Making, Studying, and Designing Hierarchically Structured Soft Materials
Abstract: Nature realizes extraordinary materials by structuring them precisely from the molecular scale to the macroscopic scale. While nature may have perfected this process over evolutionary time scales, synthetically recapitulating this level of control is tremendously difficult due to the large number of length scales involved and our limited knowledge of interactions between these scales. Faced with the daunting challenge of synthetically realizing soft hierarchical materials, we have adopted a three pronged strategy to: (1) make structures with control from the molecular scale to the macroscopic scale by directing bottom-up growth processes with top-down control, (2) learn how the properties of such materials emerge from their hierarchical structure, and (3) design the best performing structures using novel approaches borrowed from machine learning and autonomous research. In this talk, we will on report recent progress in these complementary areas of making, studying, and designing hierarchical materials. In particular, we will focus on two major classes of materials, nanoparticle-based structures where the assembly and organization of particles leads to emergent mechanical properties at the bulk scale and polymer-based materials where we are connecting the synthesis, patterning, and properties of polymer structures across scales. In addition to lessons about the fundamental properties of hierarchically organized soft matter, we will highlight the synergies possible when combining, synthesis, detailed characterization, and advances in materials design.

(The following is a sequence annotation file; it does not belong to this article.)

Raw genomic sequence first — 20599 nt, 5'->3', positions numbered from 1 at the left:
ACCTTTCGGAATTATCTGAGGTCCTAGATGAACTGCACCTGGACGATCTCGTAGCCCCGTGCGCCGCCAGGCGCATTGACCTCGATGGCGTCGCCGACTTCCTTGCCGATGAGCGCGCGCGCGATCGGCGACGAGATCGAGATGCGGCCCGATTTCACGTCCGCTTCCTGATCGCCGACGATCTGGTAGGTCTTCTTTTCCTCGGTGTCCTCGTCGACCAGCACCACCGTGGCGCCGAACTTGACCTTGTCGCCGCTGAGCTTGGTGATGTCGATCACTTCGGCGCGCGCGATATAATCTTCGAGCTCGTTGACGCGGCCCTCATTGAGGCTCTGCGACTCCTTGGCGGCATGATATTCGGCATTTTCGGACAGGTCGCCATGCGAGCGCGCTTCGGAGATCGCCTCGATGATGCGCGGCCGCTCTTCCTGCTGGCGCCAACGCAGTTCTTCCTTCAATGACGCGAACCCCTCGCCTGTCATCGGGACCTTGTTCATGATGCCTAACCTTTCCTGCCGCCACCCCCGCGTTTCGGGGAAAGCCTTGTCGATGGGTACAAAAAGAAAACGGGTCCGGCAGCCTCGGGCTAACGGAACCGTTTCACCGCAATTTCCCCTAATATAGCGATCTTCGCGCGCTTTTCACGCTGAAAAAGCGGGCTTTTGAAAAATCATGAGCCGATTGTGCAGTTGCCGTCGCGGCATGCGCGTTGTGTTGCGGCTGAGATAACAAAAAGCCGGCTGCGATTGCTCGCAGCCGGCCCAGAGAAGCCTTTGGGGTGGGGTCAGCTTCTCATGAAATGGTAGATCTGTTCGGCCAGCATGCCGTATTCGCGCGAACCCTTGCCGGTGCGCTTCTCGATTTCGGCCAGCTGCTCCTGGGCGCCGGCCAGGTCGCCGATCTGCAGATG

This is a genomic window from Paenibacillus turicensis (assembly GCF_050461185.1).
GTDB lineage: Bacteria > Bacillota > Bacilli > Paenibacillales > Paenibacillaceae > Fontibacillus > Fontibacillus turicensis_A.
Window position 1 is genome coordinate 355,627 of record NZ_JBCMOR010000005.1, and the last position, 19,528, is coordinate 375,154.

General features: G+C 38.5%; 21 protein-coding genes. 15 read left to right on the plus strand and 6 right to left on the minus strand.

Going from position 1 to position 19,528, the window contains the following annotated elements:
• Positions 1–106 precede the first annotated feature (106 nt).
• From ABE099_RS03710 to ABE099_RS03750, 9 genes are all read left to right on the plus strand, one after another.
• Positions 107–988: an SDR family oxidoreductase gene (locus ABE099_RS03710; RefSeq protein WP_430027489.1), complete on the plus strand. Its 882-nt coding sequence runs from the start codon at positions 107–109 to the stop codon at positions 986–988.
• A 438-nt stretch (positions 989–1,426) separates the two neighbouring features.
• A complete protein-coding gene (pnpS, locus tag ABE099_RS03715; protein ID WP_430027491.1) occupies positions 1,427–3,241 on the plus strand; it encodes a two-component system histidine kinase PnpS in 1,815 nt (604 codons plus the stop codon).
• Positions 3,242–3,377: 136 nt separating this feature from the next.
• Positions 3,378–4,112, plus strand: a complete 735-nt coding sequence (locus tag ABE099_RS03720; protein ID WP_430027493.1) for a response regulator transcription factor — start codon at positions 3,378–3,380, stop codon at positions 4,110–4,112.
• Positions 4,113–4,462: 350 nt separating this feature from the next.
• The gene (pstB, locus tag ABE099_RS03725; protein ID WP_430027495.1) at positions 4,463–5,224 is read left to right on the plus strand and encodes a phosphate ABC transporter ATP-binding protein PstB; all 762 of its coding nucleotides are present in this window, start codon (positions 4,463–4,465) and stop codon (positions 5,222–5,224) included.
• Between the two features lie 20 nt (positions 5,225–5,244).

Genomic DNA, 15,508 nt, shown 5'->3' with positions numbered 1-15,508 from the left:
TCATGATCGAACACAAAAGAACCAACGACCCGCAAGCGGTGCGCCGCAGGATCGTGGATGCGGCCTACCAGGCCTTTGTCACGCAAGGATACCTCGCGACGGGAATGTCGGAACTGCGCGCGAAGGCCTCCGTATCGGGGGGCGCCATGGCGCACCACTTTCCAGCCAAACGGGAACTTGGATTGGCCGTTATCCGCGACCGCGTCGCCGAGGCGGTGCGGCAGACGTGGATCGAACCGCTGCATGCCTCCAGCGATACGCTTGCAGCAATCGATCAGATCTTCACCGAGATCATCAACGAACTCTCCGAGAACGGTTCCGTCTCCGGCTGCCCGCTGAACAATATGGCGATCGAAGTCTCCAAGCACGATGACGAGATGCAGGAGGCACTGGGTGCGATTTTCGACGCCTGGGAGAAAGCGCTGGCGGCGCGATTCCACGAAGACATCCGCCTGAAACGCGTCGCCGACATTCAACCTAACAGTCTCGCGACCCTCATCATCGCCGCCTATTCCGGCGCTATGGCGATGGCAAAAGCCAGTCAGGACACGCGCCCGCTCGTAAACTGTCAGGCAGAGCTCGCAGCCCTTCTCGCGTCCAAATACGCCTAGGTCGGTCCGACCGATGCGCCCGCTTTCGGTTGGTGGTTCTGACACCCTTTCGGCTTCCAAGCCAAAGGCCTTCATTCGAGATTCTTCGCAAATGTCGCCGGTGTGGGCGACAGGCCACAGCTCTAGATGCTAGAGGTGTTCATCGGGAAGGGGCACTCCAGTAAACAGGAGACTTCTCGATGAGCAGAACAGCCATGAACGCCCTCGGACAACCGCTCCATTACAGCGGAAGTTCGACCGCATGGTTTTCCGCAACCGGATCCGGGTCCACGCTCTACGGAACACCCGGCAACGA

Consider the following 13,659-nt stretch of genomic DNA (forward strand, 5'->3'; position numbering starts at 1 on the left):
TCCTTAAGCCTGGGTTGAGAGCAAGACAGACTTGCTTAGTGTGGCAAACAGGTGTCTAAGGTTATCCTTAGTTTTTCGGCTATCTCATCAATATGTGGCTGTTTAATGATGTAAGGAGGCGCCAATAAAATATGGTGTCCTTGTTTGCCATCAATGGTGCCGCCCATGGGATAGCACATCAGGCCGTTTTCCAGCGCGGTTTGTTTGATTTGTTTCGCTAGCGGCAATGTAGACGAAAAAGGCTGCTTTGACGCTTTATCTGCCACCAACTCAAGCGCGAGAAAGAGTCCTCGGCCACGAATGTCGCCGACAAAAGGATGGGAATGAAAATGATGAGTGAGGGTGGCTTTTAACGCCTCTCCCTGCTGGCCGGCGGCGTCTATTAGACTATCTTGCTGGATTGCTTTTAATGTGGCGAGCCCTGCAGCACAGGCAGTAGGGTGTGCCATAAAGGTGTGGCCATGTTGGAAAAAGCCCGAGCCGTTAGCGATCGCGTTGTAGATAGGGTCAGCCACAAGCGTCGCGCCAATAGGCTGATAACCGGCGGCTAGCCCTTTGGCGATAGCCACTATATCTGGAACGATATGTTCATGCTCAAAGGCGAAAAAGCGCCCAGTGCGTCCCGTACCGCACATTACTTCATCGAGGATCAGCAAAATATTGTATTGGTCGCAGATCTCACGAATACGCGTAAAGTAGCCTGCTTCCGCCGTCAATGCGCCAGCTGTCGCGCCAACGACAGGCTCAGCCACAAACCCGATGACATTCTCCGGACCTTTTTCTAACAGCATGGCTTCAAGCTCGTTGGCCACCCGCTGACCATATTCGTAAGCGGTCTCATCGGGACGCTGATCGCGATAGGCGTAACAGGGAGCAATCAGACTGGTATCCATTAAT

Bio: Keith A. Brown is an Assistant Professor of Mechanical Engineering, Materials Science & Engineering, and Physics and the Moorman-Simon Interdisciplinary Career Development Professor at Boston University. He earned a Ph.D. as an NDSEG Fellow in Applied Physics at Harvard University with Robert M. Westervelt, an S.B. in Physics from MIT, and was an International Institute for Nanotechnology postdoctoral fellow with Chad A. Mirkin at Northwestern University. The Brown group merges top-down patterning and bottom-up assembly to realize new hierarchical materials, investigates the emergent behavior of these materials, and develops new paradigms for designing such hierarchical structures. Keith has co-authored 56 peer-reviewed publications, three issued patents, and has been recognized through awards including the Omar Farha Award for Research Leadership from Northwestern University and as a “Future Star of the AVS.” Keith currently serves on the Nano Letters Early Career Advisory Board and is the Chair-Elect of the Nanoscale Science and Technology Division of the AVS.